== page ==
It seems that a segment was missing from the Race to get to see Margaret Atwood. As Bernie said, "Easy to find the Church? It was like a part of the Amazing Race."
The last post of Linda and Bernie and Margaret in Bath seemed long enough but Bernie was right. We didn't just stroll to the Church. We powerwalked from Toppings to a more central (to us) location. We were at the point of asking anyone who looked as though they might have ever thought of saying a prayer if they knew where St. Mary's Church was. It had been a long day and Bernie needed a bathroom. She headed down to a restaurant we'd had something to eat at and I stayed in the street looking for likely, possible Christians. A man dressed in what I can only describe as Town Crier garb caught my eye. I turned out he was part of Historical Bath Organization and on his way home. It was his job to help visitors. My heart lifted as he offered to walk with me to point out the street. (By this time, I had no confidence in my ability to follow directions at all.) Bernie was still M.I.A. It was the only time we'd been separated on the trip since we both had a horror of never meeting up again and trying to find our own ways back to Gatwick. Losing my travelling partner would definitely put a damper on the rest of the holiday. I babbled something to the poor man about finding my friend and headed in the opposite direction to the way he wanted to go. Then Bernie showed up. Yahoo. We followed the Town Crier to the right street. "It's only a five or ten minute walk down this street and turn over the bridge."
We thanked him and continued to powerwalk. As it turned out we did have plenty of time BUT every time we'd asked for directions before, our destination was only a five - ten minute walk away. I had to worry it was another case of bullshit BUT this was the one time we got where we were headed in the promised time. We were third people in line and all ended well.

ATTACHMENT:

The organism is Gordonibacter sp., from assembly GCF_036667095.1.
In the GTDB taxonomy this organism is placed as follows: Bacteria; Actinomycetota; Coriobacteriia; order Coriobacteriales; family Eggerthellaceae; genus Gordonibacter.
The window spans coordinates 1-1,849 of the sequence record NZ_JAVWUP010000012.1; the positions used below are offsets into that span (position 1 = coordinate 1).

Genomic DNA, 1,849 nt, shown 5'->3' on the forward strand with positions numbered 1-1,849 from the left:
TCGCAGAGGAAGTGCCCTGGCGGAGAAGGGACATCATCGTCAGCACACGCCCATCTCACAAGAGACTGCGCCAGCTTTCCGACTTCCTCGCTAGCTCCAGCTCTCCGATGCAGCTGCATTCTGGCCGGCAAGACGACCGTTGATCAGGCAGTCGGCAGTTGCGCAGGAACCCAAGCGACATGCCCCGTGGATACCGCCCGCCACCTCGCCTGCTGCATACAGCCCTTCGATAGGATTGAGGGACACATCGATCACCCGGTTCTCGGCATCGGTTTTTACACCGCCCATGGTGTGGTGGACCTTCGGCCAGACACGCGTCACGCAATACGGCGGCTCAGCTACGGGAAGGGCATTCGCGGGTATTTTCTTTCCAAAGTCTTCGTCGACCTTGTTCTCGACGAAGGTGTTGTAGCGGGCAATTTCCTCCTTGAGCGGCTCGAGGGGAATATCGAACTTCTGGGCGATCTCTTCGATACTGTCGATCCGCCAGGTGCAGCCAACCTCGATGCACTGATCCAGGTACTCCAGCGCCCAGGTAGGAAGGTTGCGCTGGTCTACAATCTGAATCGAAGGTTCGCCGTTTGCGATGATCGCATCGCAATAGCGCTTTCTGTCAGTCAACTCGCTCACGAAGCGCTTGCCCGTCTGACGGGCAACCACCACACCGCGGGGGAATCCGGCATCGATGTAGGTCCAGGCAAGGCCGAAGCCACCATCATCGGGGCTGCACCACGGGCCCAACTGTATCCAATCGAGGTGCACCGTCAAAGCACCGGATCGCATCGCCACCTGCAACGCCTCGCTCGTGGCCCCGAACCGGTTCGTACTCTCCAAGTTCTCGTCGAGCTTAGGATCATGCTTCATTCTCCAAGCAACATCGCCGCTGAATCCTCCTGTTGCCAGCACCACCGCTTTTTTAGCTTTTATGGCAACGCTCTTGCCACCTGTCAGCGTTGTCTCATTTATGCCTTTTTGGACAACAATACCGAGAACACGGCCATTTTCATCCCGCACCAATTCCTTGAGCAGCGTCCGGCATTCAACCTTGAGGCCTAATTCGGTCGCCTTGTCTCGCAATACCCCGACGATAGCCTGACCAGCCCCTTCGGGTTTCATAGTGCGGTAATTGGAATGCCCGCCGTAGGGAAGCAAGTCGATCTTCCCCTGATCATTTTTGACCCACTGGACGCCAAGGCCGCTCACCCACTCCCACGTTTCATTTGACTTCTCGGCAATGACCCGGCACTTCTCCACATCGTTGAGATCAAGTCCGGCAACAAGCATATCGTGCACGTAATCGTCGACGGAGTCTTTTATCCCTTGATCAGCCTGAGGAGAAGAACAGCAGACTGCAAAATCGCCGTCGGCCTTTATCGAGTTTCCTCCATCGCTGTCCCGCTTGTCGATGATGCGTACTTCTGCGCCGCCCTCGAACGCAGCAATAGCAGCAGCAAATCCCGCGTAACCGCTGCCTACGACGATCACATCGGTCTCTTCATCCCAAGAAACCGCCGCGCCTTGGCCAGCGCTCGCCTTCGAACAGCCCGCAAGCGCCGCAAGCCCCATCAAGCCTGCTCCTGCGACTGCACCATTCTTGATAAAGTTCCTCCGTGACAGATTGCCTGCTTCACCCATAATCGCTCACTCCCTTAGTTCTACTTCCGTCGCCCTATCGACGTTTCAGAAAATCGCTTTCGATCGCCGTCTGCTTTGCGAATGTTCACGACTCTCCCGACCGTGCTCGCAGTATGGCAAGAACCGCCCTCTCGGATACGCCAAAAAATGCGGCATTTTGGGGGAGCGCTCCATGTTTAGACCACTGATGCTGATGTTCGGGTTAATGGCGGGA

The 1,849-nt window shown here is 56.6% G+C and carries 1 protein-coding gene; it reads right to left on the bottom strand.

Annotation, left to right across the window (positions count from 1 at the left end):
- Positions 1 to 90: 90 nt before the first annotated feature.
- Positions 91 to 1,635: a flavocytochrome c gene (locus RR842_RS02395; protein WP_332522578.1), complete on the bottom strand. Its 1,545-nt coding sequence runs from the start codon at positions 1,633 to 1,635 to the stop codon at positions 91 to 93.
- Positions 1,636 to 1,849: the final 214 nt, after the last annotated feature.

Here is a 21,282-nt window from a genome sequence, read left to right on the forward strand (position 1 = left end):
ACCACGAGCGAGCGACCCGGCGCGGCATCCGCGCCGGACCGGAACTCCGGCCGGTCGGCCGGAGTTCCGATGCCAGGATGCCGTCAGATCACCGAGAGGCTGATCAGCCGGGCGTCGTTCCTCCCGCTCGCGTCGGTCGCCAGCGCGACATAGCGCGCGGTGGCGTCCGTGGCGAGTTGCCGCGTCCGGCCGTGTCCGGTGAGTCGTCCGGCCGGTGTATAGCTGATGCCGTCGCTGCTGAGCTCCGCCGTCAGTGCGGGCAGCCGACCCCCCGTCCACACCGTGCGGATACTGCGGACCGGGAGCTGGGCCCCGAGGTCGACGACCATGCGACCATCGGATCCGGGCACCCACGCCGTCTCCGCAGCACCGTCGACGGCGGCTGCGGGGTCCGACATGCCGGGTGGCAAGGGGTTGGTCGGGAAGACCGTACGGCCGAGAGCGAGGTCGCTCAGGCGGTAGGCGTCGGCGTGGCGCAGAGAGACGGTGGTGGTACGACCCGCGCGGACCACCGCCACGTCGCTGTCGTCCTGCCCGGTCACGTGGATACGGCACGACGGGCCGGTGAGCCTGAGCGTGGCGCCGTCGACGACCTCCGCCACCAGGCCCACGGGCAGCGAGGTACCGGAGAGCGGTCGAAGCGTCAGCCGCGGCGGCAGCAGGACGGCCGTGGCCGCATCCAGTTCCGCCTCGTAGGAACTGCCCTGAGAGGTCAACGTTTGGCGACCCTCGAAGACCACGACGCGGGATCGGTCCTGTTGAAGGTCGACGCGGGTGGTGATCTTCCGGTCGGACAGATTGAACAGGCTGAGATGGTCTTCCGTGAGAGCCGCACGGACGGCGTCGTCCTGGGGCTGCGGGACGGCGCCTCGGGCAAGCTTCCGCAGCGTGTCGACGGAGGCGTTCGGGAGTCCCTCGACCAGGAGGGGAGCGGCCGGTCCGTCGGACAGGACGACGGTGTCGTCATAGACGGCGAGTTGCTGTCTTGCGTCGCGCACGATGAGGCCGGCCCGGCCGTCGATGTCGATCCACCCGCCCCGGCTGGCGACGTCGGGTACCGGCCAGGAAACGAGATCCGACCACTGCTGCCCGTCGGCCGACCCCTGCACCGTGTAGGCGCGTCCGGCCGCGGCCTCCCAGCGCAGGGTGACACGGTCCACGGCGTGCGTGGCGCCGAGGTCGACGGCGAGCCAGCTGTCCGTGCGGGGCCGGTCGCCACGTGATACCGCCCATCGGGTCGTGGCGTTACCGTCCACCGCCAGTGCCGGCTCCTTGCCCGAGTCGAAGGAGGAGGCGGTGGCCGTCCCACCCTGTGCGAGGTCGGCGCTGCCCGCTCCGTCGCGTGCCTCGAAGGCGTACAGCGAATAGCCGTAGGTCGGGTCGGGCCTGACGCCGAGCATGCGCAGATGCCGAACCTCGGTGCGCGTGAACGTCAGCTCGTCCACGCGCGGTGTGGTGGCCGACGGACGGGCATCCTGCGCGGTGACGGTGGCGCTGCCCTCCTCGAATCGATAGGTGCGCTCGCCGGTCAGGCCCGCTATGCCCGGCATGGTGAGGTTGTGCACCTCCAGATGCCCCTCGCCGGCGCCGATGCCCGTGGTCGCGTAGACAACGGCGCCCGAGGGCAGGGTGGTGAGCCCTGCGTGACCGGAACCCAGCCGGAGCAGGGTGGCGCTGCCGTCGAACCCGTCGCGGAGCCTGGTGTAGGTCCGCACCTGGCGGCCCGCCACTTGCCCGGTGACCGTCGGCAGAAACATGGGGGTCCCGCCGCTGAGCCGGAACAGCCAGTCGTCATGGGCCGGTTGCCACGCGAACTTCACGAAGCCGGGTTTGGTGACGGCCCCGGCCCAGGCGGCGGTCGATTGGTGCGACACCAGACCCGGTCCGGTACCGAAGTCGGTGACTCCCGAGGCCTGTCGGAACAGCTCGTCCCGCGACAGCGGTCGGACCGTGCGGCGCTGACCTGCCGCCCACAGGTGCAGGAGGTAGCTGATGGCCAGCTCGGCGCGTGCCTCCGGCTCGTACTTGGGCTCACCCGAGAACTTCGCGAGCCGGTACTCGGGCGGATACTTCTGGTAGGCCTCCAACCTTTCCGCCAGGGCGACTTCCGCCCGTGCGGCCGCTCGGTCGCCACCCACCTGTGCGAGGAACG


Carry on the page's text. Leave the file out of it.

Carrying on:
This is truly the end of the memoir of our trip- unless I go into the list of prohibited words and phrases....:D
Sometimes things occur by serendipity. Sometimes not. When a link on my Twitter feed announced Margaret Atwood would be reading in Bath, I couldn't believe it. I was going to the UK with a friend at the time and we could arrange our schedule (which was pretty flexible) so that we were in Bath for the reading. Of course, I did consult with Bernie and she was agreeable. Yahoo! I booked our tickets to the reading on-line from the Topping Book Store in Bath. So exciting. It would be (for me) the high point of the trip.
Bath would be our end of holiday destination and of course, Margaret would be the final event. We arrived in Bath and got settled in our hotel. The next morning, Bernie insisted on finding Ely Cathedral, the venue for the Margaret Atwood event. I couldn't understand her concern. We could find the cathedral the day of- but I humoured her. We spent most of the day in search of Ely Cathedral and no one seemed to know where it was. I should have twigged. A cathedral is a big deal. Not just every church can be a cathedral.